Virginia's county and city governments should be allowed to levy new sales or income taxes to help finance the mounting costs of Metro service in Northern Virginia and local bus systems in other parts of the state, according to a new report.

The study, prepared for the Virginia Department of Highways and Transportation by Richard Grefe Associates, a Washington-based consulting firm, recommended that counties and cities be authorized to impose either a 1 percent sales tax or a surcharge on the state income tax of up to 10 percent.

The special levies would be designed to offset rising multimillion-dollar deficits incurred by the Metro bus and rail system and 18 other bus systems in Virginia. This gap--between the transit systems' revenues from fares and other sources and their operating expenses--is expected to widen by more than $50 million during the next six years, the study warned.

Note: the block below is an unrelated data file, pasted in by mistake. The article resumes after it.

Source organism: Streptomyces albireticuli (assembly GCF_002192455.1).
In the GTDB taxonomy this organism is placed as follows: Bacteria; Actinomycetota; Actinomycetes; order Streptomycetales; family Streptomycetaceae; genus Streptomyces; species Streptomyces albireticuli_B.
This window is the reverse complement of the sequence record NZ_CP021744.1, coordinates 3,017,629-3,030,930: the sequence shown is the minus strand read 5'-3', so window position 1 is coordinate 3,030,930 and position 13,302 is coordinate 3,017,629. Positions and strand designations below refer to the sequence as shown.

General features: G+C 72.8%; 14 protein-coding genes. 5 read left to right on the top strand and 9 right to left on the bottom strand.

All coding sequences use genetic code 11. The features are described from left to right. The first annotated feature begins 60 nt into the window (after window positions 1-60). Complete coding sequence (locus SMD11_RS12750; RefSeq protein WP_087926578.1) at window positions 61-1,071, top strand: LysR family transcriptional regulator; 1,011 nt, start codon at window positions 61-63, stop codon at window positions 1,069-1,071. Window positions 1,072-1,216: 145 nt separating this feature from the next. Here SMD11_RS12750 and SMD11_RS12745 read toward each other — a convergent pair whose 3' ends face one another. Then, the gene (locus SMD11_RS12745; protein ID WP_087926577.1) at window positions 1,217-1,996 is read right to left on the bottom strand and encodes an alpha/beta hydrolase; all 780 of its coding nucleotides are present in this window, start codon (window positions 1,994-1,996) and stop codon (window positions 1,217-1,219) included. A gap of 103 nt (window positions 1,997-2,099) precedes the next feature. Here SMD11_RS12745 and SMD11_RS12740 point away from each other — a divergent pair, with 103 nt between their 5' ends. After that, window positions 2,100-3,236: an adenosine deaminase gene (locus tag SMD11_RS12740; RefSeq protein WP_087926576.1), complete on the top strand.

The $38,500 study, made public in draft form during a meeting this week in Alexandria of the Virginia Association of Public Transit Officials, is expected to fuel renewed debate over longstanding proposals for special taxes to subsidize transit costs.

Especially noteworthy, some officials said, is the consultants' finding that the transit deficits--long a cause of concern in Northern Virginia--are climbing elsewhere in the state. As a result, these officials suggested, political pressure to establish new transit subsidies may spread throughout Virginia, improving prospects for new legislation.

Virginia's counties and cities are not permitted to impose special sales or income taxes unless they are authorized by the General Assembly. Metro service in Northern Virginia is currently subsidized, in part, by a state-authorized gasoline tax. State appropriations for public transportation also have increased in recent years.

Nevertheless, the consultants concluded, many Virginia counties and cities may be forced to reduce transit service in coming years unless new taxes are authorized. "In the last few years the extent and frequency of transit service has been pared so substantially that the best description of current service levels is 'anorexic,' " the report said.